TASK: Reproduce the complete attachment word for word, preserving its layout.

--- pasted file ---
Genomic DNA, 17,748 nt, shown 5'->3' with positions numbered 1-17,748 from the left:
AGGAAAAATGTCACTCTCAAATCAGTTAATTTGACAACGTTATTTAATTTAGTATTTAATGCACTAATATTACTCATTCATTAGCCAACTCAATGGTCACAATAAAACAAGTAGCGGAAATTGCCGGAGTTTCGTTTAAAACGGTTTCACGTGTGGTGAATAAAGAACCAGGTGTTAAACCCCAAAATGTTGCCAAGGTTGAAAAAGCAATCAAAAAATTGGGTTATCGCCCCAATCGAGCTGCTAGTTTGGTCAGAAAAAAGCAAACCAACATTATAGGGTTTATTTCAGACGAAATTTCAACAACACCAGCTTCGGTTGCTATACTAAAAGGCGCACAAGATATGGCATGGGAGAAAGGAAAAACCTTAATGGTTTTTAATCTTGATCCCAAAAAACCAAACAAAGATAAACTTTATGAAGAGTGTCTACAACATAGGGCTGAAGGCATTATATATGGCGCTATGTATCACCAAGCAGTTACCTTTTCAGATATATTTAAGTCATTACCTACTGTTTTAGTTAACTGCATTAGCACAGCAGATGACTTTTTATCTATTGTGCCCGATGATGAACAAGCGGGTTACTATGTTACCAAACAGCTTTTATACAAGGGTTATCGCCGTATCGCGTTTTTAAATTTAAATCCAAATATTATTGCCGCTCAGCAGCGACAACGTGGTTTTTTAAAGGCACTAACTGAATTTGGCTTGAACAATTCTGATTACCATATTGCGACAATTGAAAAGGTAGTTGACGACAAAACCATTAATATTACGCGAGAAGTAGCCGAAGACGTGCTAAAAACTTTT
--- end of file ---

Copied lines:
Genomic DNA, 17,748 nt, shown 5'->3' with positions numbered 1-17,748 from the left:
AGGAAAAATGTCACTCTCAAATCAGTTAATTTGACAACGTTATTTAATTTAGTATTTAATGCACTAATATTACTCATTCATTAGCCAACTCAATGGTCACAATAAAACAAGTAGCGGAAATTGCCGGAGTTTCGTTTAAAACGGTTTCACGTGTGGTGAATAAAGAACCAGGTGTTAAACCCCAAAATGTTGCCAAGGTTGAAAAAGCAATCAAAAAATTGGGTTATCGCCCCAATCGAGCTGCTAGTTTGGTCAGAAAAAAGCAAACCAACATTATAGGGTTTATTTCAGACGAAATTTCAACAACACCAGCTTCGGTTGCTATACTAAAAGGCGCACAAGATATGGCATGGGAGAAAGGAAAAACCTTAATGGTTTTTAATCTTGATCCCAAAAAACCAAACAAAGATAAACTTTATGAAGAGTGTCTACAACATAGGGCTGAAGGCATTATATATGGCGCTATGTATCACCAAGCAGTTACCTTTTCAGATATATTTAAGTCATTACCTACTGTTTTAGTTAACTGCATTAGCACAGCAGATGACTTTTTATCTATTGTGCCCGATGATGAACAAGCGGGTTACTATGTTACCAAACAGCTTTTATACAAGGGTTATCGCCGTATCGCGTTTTTAAATTTAAATCCAAATATTATTGCCGCTCAGCAGCGACAACGTGGTTTTTTAAAGGCACTAACTGAATTTGGCTTGAACAATTCTGATTACCATATTGCGACAATTGAAAAGGTAGTTGACGACAAAACCATTAATATTACGCGAGAAGTAGCCGAAGACGTGCTAAAAACTTTT